In a paceline, the rider at the front does the most work, because they must cut through the air (the rest of the riders are in the front rider's slipstream). Therefore, riders share the work by taking turns on the front. Exchanging positions in a paceline is known as "rotating". Typically, this "rotation" is performed by the front rider pulling off to the side at the end of their turn on front and drifting back, and then rejoining the group at the back of the paceline. To maintain order and proper function of the paceline, lead riders typically will always swing off to the same side when leaving the front of the line. "Rotating right" means that leading riders pull off to the right when their time at the front is done.megmarc said:In a recent post in this forum by Wingnut, he refers to a problem during a race, which he refers to as "rotating right". I'm doing my first race in about a month and dont want to wreck or cause a wreck, but have no idea what rotating right means. thanks.
megmarc said:In a recent post in this forum by Wingnut, he refers to a problem during a race, which he refers to as "rotating right". I'm doing my first race in about a month and dont want to wreck or cause a wreck, but have no idea what rotating right means. thanks.
bauerb said:in a paceline(peloton, echelon, etc) the riders in front take turns leading. when the rider in front is finished his turn and wants to drop back, he can cut right or left depending on the wind. someone else will need to say which is the correct rotation direction based on wind, as I am also a beginner. my guess is that if wind is coming from right, rotation is left and visa versa
Ask the guys you train with. It is far easier to see it done than explain it in a post without illustrations. You do train with other riders since you plan to race next month?megmarc said:...doing my first race ...have no idea what rotating right means.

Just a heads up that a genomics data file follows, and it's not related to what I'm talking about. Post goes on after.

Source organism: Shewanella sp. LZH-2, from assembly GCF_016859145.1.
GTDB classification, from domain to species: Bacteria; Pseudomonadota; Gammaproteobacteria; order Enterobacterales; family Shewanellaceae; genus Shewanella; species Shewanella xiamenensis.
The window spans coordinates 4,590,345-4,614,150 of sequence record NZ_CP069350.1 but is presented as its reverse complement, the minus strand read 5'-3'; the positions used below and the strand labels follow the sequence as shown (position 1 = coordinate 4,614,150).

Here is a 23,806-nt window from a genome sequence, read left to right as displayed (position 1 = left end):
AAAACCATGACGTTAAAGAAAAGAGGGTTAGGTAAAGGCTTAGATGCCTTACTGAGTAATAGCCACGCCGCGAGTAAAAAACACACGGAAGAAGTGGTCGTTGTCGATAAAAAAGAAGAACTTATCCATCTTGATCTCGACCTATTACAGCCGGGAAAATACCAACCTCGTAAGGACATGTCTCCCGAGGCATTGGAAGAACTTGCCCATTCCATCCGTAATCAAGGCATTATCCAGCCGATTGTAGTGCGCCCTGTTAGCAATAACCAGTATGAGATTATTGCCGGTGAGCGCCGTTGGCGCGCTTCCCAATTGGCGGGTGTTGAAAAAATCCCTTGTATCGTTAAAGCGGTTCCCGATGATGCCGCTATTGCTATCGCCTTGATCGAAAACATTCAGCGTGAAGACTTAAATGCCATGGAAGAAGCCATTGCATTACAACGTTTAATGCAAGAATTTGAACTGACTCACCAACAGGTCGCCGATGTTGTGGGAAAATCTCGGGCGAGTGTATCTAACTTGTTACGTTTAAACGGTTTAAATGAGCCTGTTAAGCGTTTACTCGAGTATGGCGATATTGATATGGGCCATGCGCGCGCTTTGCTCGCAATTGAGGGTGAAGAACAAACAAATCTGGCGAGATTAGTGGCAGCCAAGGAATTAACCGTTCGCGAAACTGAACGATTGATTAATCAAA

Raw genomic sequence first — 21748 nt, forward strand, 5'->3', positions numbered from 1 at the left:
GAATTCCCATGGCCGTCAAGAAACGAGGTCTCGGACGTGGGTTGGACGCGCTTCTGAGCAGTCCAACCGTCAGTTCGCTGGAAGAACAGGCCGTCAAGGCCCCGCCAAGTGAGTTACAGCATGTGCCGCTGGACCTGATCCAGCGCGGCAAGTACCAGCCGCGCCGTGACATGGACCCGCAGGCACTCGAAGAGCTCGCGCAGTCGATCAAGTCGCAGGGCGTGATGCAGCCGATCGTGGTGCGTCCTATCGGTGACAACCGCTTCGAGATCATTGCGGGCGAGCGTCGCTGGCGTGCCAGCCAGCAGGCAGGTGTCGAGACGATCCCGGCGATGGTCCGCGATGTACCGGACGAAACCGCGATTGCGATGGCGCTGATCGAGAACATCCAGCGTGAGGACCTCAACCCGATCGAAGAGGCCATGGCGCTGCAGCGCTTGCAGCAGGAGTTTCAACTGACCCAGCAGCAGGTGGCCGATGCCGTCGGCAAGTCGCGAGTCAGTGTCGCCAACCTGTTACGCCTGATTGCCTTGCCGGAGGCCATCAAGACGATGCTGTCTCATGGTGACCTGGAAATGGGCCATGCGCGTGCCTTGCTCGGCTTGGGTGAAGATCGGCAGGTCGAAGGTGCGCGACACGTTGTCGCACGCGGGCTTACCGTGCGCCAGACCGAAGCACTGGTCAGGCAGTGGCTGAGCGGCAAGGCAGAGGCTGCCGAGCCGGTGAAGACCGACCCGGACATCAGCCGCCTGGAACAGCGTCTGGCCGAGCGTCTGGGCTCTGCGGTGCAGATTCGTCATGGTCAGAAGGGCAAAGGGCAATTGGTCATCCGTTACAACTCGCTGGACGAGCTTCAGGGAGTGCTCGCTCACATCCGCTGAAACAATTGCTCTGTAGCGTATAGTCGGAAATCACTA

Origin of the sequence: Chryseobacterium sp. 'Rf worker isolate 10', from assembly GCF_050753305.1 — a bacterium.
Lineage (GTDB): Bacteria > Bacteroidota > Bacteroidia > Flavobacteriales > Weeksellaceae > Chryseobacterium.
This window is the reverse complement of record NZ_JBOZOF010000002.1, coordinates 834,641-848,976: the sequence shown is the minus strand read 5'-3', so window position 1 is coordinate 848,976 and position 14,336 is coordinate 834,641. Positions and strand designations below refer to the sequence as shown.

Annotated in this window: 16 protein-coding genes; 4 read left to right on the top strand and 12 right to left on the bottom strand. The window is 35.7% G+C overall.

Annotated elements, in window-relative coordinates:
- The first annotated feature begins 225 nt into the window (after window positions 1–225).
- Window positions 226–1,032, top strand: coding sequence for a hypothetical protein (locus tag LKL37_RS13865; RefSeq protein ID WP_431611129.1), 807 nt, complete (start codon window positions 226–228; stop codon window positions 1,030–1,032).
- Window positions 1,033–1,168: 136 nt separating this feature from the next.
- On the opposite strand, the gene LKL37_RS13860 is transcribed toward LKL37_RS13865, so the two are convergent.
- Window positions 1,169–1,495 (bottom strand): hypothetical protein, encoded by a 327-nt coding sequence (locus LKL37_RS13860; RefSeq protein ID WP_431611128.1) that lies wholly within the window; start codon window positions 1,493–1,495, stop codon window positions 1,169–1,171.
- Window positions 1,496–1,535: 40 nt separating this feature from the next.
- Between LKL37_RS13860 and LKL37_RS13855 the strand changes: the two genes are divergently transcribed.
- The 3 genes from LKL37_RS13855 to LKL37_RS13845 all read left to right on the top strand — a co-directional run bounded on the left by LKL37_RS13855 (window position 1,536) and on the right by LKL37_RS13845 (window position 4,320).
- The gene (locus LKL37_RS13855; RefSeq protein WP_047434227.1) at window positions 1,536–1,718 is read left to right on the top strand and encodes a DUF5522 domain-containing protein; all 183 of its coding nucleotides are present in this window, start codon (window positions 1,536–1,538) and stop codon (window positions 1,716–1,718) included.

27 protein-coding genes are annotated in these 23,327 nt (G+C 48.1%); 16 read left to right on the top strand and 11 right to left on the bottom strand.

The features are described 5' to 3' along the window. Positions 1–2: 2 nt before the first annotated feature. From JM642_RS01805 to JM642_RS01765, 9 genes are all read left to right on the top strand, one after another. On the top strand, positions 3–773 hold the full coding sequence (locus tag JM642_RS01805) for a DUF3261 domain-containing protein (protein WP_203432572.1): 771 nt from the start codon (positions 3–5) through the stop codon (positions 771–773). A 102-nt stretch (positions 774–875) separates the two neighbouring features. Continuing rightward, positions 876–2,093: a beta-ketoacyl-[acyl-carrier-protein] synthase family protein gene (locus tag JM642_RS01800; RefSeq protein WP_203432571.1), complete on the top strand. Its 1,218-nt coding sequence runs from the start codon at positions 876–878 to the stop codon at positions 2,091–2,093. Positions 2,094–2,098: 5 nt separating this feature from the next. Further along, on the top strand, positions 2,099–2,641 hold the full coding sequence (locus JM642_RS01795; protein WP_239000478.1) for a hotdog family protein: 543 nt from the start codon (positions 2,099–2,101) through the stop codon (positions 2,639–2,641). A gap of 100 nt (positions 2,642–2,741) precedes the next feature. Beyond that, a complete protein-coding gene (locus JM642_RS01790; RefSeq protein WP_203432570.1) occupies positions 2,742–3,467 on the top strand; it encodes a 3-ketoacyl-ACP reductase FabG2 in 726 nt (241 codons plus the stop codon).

JCavilia said:Not quite right. Desirable direction of rotation may depend on several factors, including the wind and road conditions. If the line is on a narrow road and trying to stay to the right to avoid messing with traffic more than necessary, the leader will generally pull off to the left, to keep most of the riders further right most of the time.
If there's a strong crosswind and you have more road to work with, the most desirable shape for the pace line is an "echelon", or diagonal line, in which each succeeding rider is offset to the downwind side, rather than straight behind the next rider, because that's the effective wind direction and the best place to draft.
In that case, the leader usually pulls off to the UPWIND side (e.g., to the right if wind is from the right), because otherwise he'd have to swing much wider to avoid colliding with the riders behind.
If I am pulling off to my right and expect the second rider to come up my left side to take the lead in front I will wiggle my left elbow. Think about overlapping wheels as riders hide from the wind and you should pull off into the wind so you will not take out another riders wheel, generally you should exit the front by moving into the wind. And always think smooth and predictable.megmarc said:...I assume in changing conditions the rotation could change. What generally is considered a signal that you or the lead rider is changing the side of rotation. Mick